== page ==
Sarah Kapnick will receive the 2015 Cryosphere Early Career Award at the 2015 American Geophysical Union Fall Meeting, to be held 14–18 December in San Francisco, Calif. The award is for “a significant contribution to cryospheric science and technology.”
In a warming world, snow is a threatened resource, yet the dynamics of this threat are quite complicated, as evidenced by the 2015 record low snow along the west coast of the United States with simultaneous record high snowfall across the northeast coast. Scientifically, the diminishing snowpack has been well documented with numerous publications, but the authors generally split into two groups: those who specialize in snow processes (yet are not experts in atmospheric circulation and climate change) and those who specialize in atmospheric and/or climatic factors (yet are not experts in snow). Sarah’s key contribution to cryospheric science and to society is her deep understanding of both fields. She bridges the gap rigorously in her publications and her communication to both scientists and the general public.
All of Sarah’s work demonstrates a balanced approach to reconciling controversial problems dealing with snow and climate change. She presents clearly all sides of each issue (including the strengths and weaknesses of available observational data sets and models) and ties in the observations and model analysis with what we know physically and theoretically to move the science forward productively. In this way, all of her publications demonstrate that prior results (which at first glance may appear contradictory or ripe for climate skepticism) when taken together tell a coherent story—there will be “winners and losers” in snow accumulation in complex terrain because of combinations of orographic precipitation enhancement, warming temperatures (where areas with temperatures well below freezing will be much less sensitive than areas with temperature close to freezing), and atmospheric circulation shifts. Each of her publications provides guidance to where the community’s efforts should be focused to answer pressing societal questions about changing snow and water resources.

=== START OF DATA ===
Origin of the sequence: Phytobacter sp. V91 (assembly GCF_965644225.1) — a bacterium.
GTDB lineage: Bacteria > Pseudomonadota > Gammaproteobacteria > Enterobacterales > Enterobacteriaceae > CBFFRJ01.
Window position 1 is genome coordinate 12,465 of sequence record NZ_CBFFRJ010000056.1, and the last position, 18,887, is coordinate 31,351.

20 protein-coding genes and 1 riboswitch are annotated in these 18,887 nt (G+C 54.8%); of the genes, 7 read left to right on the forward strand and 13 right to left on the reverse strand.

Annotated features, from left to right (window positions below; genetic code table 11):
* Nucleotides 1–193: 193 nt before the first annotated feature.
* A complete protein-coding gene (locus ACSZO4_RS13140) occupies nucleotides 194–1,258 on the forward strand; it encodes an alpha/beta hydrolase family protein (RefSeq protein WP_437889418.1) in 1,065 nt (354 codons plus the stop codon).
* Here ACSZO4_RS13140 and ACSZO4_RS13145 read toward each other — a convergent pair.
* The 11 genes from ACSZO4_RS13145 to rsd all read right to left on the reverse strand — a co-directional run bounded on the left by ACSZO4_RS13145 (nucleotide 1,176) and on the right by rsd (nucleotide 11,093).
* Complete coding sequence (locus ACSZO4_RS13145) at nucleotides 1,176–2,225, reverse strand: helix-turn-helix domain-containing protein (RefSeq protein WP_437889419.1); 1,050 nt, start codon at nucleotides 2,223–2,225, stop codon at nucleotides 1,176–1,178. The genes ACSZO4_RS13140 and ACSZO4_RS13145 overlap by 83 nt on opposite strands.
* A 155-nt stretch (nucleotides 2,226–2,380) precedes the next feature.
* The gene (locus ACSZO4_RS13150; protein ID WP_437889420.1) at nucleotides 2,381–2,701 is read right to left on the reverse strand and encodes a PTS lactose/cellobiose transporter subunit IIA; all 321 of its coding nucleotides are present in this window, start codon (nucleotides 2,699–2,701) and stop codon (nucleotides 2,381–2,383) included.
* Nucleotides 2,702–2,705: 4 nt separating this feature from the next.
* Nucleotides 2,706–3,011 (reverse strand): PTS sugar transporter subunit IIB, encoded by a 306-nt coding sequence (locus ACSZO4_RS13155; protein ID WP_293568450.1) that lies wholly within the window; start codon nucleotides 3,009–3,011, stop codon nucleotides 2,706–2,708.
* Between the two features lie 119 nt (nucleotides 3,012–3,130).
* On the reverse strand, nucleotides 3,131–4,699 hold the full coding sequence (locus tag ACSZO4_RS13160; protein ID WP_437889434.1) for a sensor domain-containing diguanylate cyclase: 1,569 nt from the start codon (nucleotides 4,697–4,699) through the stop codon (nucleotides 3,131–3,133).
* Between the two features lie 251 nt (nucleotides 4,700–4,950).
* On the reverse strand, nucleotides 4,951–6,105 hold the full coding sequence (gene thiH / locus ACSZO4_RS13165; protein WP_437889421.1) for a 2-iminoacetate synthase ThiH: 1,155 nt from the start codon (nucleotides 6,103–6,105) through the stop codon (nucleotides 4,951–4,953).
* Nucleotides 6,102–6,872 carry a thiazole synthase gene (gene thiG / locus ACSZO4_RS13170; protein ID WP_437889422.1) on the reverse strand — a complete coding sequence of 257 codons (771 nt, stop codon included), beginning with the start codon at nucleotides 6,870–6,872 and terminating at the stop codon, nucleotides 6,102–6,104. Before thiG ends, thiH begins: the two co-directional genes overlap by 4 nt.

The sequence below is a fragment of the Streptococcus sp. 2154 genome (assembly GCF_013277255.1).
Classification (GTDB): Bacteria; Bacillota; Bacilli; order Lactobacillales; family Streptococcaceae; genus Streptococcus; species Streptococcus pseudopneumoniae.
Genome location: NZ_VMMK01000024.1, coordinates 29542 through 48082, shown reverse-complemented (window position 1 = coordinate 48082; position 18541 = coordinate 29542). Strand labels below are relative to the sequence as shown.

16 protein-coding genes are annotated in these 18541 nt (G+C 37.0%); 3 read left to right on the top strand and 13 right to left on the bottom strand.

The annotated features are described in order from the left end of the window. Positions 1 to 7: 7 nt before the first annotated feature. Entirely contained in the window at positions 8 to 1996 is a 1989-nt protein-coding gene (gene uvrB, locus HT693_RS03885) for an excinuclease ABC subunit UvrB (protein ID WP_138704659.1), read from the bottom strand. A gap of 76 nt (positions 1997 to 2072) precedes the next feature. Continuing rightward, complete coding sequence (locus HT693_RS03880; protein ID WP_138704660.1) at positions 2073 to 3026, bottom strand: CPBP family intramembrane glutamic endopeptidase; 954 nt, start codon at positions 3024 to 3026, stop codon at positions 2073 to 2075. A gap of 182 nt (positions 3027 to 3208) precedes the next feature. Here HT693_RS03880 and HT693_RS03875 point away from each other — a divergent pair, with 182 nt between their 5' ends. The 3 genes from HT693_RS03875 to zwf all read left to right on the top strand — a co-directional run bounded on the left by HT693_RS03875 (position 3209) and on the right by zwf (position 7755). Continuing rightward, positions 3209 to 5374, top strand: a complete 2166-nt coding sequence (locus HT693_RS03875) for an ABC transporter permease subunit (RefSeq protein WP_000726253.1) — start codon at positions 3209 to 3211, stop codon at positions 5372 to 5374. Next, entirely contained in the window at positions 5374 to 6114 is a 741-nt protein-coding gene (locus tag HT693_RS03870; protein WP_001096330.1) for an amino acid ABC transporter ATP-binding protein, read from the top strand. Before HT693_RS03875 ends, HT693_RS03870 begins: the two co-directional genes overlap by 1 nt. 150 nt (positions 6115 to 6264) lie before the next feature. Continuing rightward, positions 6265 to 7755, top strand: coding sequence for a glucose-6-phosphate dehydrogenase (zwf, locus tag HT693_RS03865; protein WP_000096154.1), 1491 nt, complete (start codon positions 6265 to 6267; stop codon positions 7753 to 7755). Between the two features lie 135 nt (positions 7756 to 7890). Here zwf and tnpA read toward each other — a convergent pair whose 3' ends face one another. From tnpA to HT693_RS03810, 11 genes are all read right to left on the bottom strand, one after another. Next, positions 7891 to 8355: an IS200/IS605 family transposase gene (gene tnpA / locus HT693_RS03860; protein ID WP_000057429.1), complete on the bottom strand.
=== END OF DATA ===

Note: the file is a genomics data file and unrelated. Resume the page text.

In addition, Sarah takes considerable effort to communicate her work effectively to a much broader scientific and public audience than the snow hydrology community. Her ability to convey the widespread importance of her work is exemplified by Kapnick et al., published in Nature Geoscience (2014, doi:10.1038/ngeo2269). This paper, in addition to its scientific importance, presented cutting-edge snow hydrology research in a high-profile forum, which is very unusual for the discipline.
It is clear that Sarah not only is an accomplished scholar but is emerging as a key figure in identifying where the research needs to go and exhibiting substantial influence on the field of snow hydrology. She is clearly an emerging leader in the science of snow hydrology.
Previous American Geophysical Union Cryosphere Early Career Award winners have become leaders in their field, and Sarah has clearly demonstrated herself to be very deserving of this recognition and to be counted among the ranks of emerging leaders in the cryospheric sciences—Robin E. Bell, Lamont-Doherty Earth Observatory, Columbia University, Palisades, N.Y.
Thank you, Robin, for your kind words. I am deeply honored to receive the Cryosphere Early Career Award and thank the National Snow and Ice Data Center for their generous monetary support of it. I am humbled to join the ranks of the previous accomplished awardees.
Throughout my career I have been fortunate to have many people who have stimulated my research and nurtured my creativity and must be thanked here. My Ph.D. adviser, Alex Hall, first suggested I look at California snowpack and has always given me advice and served as a sounding board for my ideas. My postdoctoral adviser, Thomas Delworth, helped me develop as a scientist and still emboldens me to take risks. Jessica Lundquist, Jeff Dozier, Gabriel Vecchi, Elena Shevliakova, George Philander, and Mimi Hughes have all provided support at important stages of my career. My collaborators have all helped take me in new directions. I would also like to thank my family, especially my husband and daughter, for their encouragement and for reminding me that there is a human aspect to my work.
Receiving this award serves as motivation to continue to uphold its legacy and push myself as I conduct my research. I hope I can live up to its significance.—Sarah B. Kapnick, Geophysical Fluid Dynamics Laboratory, National Oceanic and Atmospheric Administration, Princeton, N.J.